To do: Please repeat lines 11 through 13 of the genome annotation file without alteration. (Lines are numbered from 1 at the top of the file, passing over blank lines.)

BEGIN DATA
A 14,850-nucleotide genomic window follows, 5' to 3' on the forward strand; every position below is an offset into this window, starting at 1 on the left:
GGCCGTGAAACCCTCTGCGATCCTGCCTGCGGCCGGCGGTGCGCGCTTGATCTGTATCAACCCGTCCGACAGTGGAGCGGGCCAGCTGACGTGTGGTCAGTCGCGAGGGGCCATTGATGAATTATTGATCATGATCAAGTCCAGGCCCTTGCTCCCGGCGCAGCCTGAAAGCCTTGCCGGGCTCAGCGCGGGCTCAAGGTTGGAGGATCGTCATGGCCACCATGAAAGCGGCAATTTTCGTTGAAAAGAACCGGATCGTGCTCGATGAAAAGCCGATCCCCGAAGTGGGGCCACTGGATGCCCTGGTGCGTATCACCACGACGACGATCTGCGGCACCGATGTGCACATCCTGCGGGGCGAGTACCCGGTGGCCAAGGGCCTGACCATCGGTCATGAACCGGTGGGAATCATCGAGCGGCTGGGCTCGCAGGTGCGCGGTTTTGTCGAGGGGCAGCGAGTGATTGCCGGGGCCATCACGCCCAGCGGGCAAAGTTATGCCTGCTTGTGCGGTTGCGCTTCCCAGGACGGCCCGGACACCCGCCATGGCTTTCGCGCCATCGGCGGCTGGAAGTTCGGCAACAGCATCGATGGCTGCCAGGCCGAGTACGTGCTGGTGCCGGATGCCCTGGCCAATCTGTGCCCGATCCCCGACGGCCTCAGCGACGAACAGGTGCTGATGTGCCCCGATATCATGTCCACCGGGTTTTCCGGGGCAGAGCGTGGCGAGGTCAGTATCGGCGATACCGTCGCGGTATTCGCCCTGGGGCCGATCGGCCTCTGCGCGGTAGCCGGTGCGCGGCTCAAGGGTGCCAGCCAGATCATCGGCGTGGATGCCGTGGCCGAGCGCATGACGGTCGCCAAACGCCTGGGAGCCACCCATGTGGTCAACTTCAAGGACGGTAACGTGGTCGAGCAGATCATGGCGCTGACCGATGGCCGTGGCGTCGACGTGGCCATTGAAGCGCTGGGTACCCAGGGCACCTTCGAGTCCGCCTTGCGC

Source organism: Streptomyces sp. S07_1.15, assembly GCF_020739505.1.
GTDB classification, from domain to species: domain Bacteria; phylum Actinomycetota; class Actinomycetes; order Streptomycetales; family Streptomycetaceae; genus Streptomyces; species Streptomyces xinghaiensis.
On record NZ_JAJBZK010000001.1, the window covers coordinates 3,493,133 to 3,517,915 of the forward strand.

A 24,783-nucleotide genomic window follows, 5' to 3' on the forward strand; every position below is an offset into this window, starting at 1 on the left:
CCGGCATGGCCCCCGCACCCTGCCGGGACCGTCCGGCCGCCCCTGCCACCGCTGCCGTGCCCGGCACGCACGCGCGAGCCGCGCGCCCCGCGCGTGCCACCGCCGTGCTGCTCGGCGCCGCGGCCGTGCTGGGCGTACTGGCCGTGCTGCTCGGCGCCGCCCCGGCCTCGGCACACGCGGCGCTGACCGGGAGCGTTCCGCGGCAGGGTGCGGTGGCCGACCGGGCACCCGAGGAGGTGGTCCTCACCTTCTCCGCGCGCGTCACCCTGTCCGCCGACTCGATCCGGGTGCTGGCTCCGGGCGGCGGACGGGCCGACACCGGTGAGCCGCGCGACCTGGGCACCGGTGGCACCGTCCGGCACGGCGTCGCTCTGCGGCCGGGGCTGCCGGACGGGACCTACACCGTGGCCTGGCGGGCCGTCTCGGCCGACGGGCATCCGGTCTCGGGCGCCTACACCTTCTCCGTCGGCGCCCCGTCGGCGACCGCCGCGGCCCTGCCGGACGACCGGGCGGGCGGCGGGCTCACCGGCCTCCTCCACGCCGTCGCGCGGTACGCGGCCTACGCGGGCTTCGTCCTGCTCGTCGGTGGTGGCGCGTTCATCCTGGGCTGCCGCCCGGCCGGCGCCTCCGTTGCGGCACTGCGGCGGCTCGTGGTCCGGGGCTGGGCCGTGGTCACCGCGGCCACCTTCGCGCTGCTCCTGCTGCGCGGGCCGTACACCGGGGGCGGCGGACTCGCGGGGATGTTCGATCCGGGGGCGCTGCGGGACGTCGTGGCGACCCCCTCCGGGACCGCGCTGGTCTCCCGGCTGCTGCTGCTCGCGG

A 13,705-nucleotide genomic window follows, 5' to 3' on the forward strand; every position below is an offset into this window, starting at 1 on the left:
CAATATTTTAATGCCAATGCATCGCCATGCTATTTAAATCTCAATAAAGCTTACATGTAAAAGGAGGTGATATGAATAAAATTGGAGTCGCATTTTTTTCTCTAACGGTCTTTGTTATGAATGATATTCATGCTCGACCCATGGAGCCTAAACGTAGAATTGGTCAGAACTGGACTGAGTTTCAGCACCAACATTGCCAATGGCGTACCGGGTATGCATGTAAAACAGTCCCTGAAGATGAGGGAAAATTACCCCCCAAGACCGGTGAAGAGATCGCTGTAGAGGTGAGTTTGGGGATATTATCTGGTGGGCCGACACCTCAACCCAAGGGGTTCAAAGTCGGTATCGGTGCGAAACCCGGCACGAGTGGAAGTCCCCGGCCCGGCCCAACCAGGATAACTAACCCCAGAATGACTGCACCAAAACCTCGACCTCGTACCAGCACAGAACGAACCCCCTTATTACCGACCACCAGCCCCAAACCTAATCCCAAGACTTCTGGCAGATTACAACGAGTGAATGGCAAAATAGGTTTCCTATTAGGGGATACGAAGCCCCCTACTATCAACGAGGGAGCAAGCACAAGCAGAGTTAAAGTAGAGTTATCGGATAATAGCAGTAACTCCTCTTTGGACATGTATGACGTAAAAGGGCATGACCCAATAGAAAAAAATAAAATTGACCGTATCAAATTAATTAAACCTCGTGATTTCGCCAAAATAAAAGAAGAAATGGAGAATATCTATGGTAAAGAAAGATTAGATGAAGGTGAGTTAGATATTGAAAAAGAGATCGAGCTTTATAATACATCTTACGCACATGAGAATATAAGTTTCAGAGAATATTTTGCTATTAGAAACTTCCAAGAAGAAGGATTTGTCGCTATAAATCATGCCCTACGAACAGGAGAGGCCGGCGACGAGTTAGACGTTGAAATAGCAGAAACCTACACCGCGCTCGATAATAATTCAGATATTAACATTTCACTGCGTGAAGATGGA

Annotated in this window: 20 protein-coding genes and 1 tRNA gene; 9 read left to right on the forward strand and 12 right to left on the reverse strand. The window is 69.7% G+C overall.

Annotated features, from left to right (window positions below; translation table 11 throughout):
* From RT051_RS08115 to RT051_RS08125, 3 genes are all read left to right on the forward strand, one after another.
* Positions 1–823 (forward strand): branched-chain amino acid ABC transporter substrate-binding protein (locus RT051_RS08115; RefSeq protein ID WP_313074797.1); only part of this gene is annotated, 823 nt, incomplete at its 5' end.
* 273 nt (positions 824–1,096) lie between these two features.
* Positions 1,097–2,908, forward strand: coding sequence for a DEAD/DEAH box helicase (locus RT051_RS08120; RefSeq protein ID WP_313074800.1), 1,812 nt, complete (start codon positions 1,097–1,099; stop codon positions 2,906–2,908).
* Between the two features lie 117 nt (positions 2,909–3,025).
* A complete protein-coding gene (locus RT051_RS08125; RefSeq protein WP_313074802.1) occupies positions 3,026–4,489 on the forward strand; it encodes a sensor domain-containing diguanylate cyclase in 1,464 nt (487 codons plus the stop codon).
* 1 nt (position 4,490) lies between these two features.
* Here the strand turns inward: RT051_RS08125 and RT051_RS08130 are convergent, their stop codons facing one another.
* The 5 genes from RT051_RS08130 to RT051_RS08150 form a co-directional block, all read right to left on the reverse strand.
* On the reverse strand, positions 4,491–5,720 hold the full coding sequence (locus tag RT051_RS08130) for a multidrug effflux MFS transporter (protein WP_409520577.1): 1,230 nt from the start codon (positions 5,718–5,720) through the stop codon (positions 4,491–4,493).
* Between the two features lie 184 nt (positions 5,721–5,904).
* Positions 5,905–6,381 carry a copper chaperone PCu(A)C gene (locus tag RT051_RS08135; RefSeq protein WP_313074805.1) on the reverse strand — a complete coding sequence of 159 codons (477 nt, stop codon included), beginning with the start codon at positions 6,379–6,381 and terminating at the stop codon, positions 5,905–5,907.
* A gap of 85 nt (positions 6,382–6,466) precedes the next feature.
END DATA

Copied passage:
Annotated features, from left to right (window positions below; translation table 11 throughout):
* From RT051_RS08115 to RT051_RS08125, 3 genes are all read left to right on the forward strand, one after another.
* Positions 1–823 (forward strand): branched-chain amino acid ABC transporter substrate-binding protein (locus RT051_RS08115; RefSeq protein ID WP_313074797.1); only part of this gene is annotated, 823 nt, incomplete at its 5' end.